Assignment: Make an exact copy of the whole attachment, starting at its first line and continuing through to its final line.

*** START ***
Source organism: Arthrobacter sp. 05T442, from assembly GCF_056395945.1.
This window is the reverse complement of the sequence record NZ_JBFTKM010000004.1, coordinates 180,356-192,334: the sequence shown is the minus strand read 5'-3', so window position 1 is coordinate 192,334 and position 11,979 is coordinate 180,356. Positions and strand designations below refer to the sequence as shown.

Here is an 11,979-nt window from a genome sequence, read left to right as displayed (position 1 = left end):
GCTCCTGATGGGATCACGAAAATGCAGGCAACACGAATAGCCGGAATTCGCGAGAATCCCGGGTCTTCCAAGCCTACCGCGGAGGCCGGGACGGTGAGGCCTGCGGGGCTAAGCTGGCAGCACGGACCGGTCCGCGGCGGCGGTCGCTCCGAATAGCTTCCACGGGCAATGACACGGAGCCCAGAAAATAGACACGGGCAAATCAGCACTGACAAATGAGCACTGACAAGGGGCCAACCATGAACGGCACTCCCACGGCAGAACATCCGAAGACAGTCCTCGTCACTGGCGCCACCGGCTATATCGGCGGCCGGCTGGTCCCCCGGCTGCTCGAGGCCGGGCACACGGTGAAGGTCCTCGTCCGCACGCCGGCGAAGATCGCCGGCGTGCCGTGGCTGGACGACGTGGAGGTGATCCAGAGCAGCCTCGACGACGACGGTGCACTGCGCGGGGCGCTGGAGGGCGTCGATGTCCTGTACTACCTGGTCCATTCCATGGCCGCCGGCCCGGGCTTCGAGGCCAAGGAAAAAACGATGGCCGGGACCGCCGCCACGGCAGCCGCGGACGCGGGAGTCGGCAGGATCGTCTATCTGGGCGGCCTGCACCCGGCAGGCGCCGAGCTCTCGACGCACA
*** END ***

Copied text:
Source organism: Arthrobacter sp. 05T442, from assembly GCF_056395945.1.
This window is the reverse complement of the sequence record NZ_JBFTKM010000004.1, coordinates 180,356-192,334: the sequence shown is the minus strand read 5'-3', so window position 1 is coordinate 192,334 and position 11,979 is coordinate 180,356. Positions and strand designations below refer to the sequence as shown.

Here is an 11,979-nt window from a genome sequence, read left to right as displayed (position 1 = left end):
GCTCCTGATGGGATCACGAAAATGCAGGCAACACGAATAGCCGGAATTCGCGAGAATCCCGGGTCTTCCAAGCCTACCGCGGAGGCCGGGACGGTGAGGCCTGCGGGGCTAAGCTGGCAGCACGGACCGGTCCGCGGCGGCGGTCGCTCCGAATAGCTTCCACGGGCAATGACACGGAGCCCAGAAAATAGACACGGGCAAATCAGCACTGACAAATGAGCACTGACAAGGGGCCAACCATGAACGGCACTCCCACGGCAGAACATCCGAAGACAGTCCTCGTCACTGGCGCCACCGGCTATATCGGCGGCCGGCTGGTCCCCCGGCTGCTCGAGGCCGGGCACACGGTGAAGGTCCTCGTCCGCACGCCGGCGAAGATCGCCGGCGTGCCGTGGCTGGACGACGTGGAGGTGATCCAGAGCAGCCTCGACGACGACGGTGCACTGCGCGGGGCGCTGGAGGGCGTCGATGTCCTGTACTACCTGGTCCATTCCATGGCCGCCGGCCCGGGCTTCGAGGCCAAGGAAAAAACGATGGCCGGGACCGCCGCCACGGCAGCCGCGGACGCGGGAGTCGGCAGGATCGTCTATCTGGGCGGCCTGCACCCGGCAGGCGCCGAGCTCTCGACGCACA